Insurance policy numbers
Other financial and credit-related information
The breach potentially affects customer data dating back several years, though the exact timeframe has not been specified by Findlay or the plaintiffs in a recent lawsuit filed against the company.
A class action lawsuit filed in Clark County District Court, Las Vegas, alleges that Findlay failed to adequately protect customer information and did not promptly notify affected individuals. The plaintiffs, Karen Smith and Pholisith Bouphapraseuth, are represented by the law firm Stranch, Jennings & Garvey.
The lawsuit claims that Findlay maintained customer data negligently, failing to implement adequate security measures as per industry standards and legal obligations. It alleges that Findlay “knew or should have known” they could be targeted by cybercriminals. “Defendant maintained the [personal information] in a negligent and/or reckless manner,” the suit reads in part.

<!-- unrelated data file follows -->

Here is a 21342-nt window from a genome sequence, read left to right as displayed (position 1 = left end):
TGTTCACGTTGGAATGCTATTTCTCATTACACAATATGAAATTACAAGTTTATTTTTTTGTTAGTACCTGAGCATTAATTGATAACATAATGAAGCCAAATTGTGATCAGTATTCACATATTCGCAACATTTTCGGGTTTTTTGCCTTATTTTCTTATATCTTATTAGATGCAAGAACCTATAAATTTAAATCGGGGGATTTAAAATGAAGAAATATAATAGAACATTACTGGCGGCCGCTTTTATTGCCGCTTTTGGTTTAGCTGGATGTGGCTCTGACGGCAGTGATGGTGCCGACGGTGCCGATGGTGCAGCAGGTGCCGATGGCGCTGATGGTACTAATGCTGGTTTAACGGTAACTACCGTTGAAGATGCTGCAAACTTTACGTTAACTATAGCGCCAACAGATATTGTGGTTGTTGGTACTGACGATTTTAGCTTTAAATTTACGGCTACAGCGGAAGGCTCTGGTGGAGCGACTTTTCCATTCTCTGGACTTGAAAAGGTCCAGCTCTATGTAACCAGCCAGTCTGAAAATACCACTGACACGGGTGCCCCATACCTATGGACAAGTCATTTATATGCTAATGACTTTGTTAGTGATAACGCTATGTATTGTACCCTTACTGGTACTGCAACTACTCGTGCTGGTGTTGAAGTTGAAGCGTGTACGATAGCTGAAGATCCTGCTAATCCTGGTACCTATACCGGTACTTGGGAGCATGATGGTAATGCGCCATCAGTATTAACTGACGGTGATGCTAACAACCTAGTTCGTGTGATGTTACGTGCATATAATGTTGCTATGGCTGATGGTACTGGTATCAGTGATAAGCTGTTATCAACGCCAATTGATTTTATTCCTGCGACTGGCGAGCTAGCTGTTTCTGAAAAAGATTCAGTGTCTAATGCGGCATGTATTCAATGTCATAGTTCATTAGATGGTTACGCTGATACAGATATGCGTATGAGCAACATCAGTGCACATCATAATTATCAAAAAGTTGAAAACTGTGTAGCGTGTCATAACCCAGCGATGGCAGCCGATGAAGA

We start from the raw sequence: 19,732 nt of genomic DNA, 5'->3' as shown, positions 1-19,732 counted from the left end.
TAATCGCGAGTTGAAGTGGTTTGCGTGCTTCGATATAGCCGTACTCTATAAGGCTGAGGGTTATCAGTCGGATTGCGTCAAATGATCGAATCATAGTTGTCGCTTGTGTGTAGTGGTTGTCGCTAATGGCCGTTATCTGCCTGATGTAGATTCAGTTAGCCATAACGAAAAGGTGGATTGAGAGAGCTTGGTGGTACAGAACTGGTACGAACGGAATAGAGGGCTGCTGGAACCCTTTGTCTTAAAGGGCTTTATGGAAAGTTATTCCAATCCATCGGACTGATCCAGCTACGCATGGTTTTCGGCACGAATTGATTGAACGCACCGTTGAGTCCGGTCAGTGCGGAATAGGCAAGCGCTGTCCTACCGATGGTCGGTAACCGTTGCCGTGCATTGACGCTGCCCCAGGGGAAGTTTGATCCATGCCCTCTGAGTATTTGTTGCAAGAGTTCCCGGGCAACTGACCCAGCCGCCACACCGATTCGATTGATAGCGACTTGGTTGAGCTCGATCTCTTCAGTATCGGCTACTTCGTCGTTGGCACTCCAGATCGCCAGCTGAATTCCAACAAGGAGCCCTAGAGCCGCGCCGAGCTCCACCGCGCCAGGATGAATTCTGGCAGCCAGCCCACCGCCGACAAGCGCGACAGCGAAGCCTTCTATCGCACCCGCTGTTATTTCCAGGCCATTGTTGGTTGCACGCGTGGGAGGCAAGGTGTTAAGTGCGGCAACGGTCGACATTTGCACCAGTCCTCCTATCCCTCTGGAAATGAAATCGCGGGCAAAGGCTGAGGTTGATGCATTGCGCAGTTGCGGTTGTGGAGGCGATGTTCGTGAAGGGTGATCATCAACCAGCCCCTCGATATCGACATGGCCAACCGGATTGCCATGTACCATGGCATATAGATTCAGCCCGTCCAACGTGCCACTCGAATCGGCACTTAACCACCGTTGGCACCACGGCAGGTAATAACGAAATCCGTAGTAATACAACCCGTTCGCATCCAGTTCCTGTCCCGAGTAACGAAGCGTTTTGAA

While Findlay has no known history of previous cybersecurity breaches, this incident may highlight critical vulnerabilities in their data protection practices. The company has not commented on the lawsuit or provided details on the extent of the data breach since their initial statement.
The FBI is currently investigating the cyberattack, with no further updates from Findlay since June 10. Critics have raised concerns about the company’s delay in notifying customers about the breach and the potential ongoing risk to consumer data.
Bullhead City residents who have transacted with Findlay Automotive are strongly advised to take the following precautions:
Monitor credit reports regularly for any suspicious activity.
Consider placing fraud alerts or credit freezes on their accounts.